Alice Dye remembered as pioneering figure in golf course design

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Alice Dye, who died Friday at 91, is being remembered as a dominant and pioneering figure in the sport of golf—both as a player and as a course designer.

The Indianapolis native and longtime Carmel resident wasn’t as well known as her famous husband of 68 years, Pete Dye, but her impact on the sport of golf was widely recognized.

"The PGA is deeply saddened by the passing of Alice Dye, one of the most enduring advocates for women’s golf,” the PGA of America tweeted Friday night.

Known as the “First Lady of Golf Architecture,” Alice Dye became the first female member of the American Society of Golf Course Architects, or ASGCA, in 1983 and the group’s first female president in 1997.

While Pete Dye is credited with designing more than 150 golf courses since the 1950s, including some of the most famous courses in the world, Alice played a major role in all of them.

Their courses include the Tournament Players Club at Sawgrass in Ponte Vedra Beach, Florida; Whistling Straits near Kohler, Wisconsin; the Ocean Course at Kiawah Island, South Carolina; PGA West Stadium Course in LaQuinta, California; the Pete Dye Course at French Lick, Indiana, and Crooked Stick Golf Club in Carmel.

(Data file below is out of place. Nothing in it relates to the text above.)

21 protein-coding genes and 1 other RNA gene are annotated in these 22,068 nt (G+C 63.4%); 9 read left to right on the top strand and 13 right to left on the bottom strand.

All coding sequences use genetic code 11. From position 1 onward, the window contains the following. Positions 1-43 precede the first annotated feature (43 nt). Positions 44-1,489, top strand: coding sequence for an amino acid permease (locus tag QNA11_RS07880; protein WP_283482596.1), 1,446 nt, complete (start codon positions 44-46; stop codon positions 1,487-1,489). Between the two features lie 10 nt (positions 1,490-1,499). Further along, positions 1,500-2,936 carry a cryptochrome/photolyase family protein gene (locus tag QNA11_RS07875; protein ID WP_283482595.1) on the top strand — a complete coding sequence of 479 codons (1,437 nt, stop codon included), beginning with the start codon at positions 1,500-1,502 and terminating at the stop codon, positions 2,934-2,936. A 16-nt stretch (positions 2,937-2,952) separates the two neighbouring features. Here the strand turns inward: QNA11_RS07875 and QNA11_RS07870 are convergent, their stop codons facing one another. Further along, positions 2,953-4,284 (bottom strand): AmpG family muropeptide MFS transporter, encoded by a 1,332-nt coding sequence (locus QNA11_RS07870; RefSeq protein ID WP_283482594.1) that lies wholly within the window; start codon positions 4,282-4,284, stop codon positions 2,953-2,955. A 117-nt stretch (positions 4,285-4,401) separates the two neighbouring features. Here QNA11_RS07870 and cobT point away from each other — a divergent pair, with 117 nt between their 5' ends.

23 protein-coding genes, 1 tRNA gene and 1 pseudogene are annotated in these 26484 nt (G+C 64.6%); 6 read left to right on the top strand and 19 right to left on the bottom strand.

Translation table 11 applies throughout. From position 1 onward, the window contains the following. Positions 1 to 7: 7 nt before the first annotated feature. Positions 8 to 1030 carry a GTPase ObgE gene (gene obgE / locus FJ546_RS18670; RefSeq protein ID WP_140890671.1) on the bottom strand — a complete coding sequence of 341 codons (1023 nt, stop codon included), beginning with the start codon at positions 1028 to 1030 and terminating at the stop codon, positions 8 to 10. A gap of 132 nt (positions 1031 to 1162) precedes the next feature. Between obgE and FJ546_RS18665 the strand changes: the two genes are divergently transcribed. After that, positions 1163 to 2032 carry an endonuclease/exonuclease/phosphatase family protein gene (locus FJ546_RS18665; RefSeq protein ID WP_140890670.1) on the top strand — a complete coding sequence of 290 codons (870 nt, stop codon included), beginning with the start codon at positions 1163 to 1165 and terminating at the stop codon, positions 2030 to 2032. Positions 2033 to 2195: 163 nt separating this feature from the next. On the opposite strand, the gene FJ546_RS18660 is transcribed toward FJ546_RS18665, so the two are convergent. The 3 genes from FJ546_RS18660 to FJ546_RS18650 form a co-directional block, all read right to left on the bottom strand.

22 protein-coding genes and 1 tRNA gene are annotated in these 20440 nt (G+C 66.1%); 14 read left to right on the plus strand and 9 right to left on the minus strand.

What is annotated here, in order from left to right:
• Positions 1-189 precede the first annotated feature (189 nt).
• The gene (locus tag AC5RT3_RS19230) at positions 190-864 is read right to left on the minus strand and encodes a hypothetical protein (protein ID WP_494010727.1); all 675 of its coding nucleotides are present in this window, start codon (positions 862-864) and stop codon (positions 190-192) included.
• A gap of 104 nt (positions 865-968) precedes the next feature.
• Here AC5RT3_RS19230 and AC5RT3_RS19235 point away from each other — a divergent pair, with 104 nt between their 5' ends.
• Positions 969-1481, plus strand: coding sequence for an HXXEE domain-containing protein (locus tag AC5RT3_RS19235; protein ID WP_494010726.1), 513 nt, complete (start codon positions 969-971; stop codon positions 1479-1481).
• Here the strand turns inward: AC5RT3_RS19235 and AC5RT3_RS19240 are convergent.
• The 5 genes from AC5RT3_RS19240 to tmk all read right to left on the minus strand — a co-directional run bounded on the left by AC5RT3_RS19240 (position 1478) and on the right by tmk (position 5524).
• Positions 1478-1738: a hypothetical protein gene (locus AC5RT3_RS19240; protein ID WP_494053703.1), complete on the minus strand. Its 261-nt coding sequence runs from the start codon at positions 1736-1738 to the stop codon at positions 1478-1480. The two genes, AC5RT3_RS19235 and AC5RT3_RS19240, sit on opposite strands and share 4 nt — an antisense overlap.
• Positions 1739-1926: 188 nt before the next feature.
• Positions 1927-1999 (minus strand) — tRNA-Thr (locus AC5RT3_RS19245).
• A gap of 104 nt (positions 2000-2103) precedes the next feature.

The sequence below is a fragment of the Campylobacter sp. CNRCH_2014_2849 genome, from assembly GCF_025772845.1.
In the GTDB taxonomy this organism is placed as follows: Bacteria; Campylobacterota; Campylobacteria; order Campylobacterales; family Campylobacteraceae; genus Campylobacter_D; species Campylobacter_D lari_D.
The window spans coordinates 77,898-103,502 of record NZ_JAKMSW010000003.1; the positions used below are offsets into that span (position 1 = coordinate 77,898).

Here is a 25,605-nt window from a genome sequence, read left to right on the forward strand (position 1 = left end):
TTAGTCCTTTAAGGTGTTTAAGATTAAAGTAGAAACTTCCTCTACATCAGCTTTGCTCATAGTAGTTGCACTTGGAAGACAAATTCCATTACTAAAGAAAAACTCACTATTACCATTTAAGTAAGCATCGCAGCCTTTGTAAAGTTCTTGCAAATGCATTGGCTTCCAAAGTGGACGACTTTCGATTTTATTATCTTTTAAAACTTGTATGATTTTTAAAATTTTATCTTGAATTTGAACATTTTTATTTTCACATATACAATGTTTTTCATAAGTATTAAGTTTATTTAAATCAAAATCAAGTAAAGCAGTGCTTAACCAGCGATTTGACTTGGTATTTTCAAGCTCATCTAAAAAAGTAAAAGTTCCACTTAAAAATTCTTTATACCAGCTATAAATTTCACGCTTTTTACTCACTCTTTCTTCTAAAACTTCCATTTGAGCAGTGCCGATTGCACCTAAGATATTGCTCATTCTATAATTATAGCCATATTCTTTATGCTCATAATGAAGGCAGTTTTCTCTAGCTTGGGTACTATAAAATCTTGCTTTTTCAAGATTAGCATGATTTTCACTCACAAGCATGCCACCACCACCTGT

The couple designed numerous courses in Indiana, including seven on the Pete Dye Golf Trail.

Alice was credited with being the driving force behind the couple’s business operations and for being the problem solver when issues came up during the construction phase of projects.

She was the one who came up with a late-hour idea to put an island green on the 17th hole at the TPC at Sawgrass after a design dilemma emerged. It became one of golf's most recognizable and difficult holes.  

She also developed and encouraged the “Two Tee System for Women,” encouraging clubs to introduce an additional set of forward tees for female golfers.

The ASGCA called her “the matriarch of the most famous family in golf design.”

“Alice was certainly a pioneer and inspiration to us all regardless of gender,” ASCCA President Jeff Blume said on the association’s website “but she blazed a trail as only she could for great architects like Jan Bel Jan, Vicki Martz and Cynthia Dye McGarey to follow.”

Born Alice Holliday O’Neal in Indianapolis, Dye graduated from Shortridge High School and Rollins College in Winter Park, Florida, where she captained the women’s golf team.

She was an outstanding amateur player, winning nine Indiana Women’s Golf Association championships, starting in 1946.

Dye also won 11 Indianapolis women’s city titles, the North and South Women’s Amateur, three Florida state women’s amateur titles, two U.S. Senior Women’s Amateurs (1978-79) and two Canadian Women’s Senior Championships (1983-84).

Dye received the 2017 Donald Ross Award, given to a person who has made a significant contribution to the game of golf and the profession of golf course architecture.

She is survived by Pete, 93, as well as their two adult sons, Perry and Paul Burke.

“Alice blessed our sport as a player, a designer, and a trailblazer,” PGA Tour Commissioner Jay Monahan said on the tour’s website. “But if you met her, you realized her favorite role of all was being a loving wife and mother. She loved golf and our sport loved her back.”

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